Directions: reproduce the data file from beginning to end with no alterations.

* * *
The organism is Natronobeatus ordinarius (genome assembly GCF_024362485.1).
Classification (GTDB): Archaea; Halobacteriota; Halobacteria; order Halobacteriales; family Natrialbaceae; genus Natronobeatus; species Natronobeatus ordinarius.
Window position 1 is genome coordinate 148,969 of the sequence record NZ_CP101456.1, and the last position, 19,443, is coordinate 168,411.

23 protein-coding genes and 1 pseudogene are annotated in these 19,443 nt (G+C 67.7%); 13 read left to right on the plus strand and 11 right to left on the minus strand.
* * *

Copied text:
The organism is Natronobeatus ordinarius (genome assembly GCF_024362485.1).
Classification (GTDB): Archaea; Halobacteriota; Halobacteria; order Halobacteriales; family Natrialbaceae; genus Natronobeatus; species Natronobeatus ordinarius.
Window position 1 is genome coordinate 148,969 of the sequence record NZ_CP101456.1, and the last position, 19,443, is coordinate 168,411.

23 protein-coding genes and 1 pseudogene are annotated in these 19,443 nt (G+C 67.7%); 13 read left to right on the plus strand and 11 right to left on the minus strand.